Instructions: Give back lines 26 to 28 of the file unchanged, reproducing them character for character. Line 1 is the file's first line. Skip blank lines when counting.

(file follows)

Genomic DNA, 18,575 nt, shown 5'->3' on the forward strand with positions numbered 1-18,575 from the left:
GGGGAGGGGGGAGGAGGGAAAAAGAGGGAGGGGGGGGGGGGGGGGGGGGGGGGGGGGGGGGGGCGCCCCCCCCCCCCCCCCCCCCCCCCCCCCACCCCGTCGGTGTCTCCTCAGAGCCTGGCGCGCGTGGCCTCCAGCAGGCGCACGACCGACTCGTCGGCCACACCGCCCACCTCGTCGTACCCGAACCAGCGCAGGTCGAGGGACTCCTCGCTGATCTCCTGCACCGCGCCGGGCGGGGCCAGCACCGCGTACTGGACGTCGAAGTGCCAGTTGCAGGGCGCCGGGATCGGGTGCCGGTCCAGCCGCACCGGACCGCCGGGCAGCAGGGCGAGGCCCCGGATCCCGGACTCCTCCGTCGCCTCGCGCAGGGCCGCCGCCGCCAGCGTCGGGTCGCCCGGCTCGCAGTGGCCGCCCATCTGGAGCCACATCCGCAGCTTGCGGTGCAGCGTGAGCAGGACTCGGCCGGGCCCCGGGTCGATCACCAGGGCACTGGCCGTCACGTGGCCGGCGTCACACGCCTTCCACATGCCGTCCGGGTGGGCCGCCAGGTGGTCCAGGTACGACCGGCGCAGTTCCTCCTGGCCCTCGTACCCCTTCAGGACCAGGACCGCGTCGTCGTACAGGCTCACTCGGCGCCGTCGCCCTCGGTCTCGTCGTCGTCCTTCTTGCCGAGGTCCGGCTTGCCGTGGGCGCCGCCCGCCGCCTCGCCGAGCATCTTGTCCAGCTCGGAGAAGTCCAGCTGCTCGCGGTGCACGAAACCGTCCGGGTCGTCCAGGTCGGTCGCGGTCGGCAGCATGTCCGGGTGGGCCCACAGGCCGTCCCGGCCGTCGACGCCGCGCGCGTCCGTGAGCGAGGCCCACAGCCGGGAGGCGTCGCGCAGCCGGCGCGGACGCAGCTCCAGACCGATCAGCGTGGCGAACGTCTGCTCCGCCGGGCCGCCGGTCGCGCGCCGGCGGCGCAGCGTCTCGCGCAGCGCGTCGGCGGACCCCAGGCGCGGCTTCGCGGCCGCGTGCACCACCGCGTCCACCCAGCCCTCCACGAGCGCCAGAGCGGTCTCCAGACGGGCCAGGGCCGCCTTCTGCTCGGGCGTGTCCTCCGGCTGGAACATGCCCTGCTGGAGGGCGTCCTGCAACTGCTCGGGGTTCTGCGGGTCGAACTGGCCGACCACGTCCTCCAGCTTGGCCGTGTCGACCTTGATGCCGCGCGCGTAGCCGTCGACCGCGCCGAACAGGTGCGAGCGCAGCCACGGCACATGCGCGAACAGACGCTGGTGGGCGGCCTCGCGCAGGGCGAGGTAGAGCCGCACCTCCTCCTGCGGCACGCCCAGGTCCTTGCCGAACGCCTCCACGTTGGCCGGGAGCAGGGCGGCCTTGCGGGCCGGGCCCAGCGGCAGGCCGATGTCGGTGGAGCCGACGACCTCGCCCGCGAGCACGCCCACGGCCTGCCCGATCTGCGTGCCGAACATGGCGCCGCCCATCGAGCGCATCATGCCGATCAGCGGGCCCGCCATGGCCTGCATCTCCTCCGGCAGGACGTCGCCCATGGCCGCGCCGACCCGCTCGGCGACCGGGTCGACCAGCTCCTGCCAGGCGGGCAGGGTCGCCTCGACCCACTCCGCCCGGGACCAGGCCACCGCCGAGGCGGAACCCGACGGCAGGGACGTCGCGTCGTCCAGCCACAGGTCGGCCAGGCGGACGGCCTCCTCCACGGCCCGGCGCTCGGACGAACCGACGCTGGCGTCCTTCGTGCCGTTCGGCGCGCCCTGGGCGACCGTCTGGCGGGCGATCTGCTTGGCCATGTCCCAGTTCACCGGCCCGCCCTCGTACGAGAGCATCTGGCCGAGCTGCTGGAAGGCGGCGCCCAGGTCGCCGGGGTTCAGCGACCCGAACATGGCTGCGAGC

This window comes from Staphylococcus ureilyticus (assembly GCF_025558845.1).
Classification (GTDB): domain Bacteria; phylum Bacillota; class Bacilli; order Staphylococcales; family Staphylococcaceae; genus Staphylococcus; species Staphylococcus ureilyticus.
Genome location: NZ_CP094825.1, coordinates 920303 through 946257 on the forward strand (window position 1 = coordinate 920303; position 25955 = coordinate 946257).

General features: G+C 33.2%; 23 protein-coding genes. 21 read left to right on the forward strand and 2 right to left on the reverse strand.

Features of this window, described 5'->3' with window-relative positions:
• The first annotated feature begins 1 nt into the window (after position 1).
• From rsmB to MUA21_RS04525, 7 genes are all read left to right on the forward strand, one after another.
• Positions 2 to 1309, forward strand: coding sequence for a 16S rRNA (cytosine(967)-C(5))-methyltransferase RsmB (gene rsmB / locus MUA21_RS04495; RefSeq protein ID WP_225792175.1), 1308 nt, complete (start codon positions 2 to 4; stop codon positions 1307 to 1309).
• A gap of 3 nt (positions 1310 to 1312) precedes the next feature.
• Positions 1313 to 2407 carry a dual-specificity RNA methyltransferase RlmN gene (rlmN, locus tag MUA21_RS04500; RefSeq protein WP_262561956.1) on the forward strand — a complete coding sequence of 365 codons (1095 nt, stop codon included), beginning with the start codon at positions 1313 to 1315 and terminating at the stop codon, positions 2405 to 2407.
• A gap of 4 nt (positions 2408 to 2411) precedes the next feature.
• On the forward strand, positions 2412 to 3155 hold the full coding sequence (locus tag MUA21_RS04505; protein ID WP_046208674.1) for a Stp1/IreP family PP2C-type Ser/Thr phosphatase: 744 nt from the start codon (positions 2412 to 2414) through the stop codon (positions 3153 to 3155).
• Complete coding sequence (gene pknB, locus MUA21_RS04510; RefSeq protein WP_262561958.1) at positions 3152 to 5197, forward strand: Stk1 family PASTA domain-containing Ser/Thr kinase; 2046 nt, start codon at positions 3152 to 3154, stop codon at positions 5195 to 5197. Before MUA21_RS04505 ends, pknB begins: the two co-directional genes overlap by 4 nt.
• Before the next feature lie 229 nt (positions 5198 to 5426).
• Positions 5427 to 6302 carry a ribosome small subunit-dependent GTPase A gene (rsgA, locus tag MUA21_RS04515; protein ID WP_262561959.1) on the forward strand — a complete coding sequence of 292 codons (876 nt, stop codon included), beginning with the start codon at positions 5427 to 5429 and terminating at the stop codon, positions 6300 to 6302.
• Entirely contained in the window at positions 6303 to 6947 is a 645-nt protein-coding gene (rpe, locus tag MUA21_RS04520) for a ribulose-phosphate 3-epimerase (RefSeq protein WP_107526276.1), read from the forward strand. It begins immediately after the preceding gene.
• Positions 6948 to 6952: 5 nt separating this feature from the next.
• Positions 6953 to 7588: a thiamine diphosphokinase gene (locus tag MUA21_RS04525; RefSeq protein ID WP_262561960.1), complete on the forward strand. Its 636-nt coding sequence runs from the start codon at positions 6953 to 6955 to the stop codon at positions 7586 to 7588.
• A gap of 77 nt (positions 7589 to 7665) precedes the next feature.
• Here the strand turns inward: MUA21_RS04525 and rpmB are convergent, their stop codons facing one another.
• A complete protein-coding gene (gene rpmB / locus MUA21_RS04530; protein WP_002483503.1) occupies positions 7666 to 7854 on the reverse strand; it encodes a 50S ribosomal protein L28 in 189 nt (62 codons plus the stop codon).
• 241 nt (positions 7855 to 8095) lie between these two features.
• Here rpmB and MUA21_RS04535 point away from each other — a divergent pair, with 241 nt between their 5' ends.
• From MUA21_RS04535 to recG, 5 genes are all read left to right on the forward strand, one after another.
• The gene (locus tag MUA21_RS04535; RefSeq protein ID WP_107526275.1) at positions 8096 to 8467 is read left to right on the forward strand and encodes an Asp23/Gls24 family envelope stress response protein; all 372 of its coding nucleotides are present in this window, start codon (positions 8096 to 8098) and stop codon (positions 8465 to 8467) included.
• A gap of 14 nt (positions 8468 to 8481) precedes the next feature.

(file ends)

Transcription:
• From MUA21_RS04535 to recG, 5 genes are all read left to right on the forward strand, one after another.
• The gene (locus tag MUA21_RS04535; RefSeq protein ID WP_107526275.1) at positions 8096 to 8467 is read left to right on the forward strand and encodes an Asp23/Gls24 family envelope stress response protein; all 372 of its coding nucleotides are present in this window, start codon (positions 8096 to 8098) and stop codon (positions 8465 to 8467) included.
• A gap of 14 nt (positions 8468 to 8481) precedes the next feature.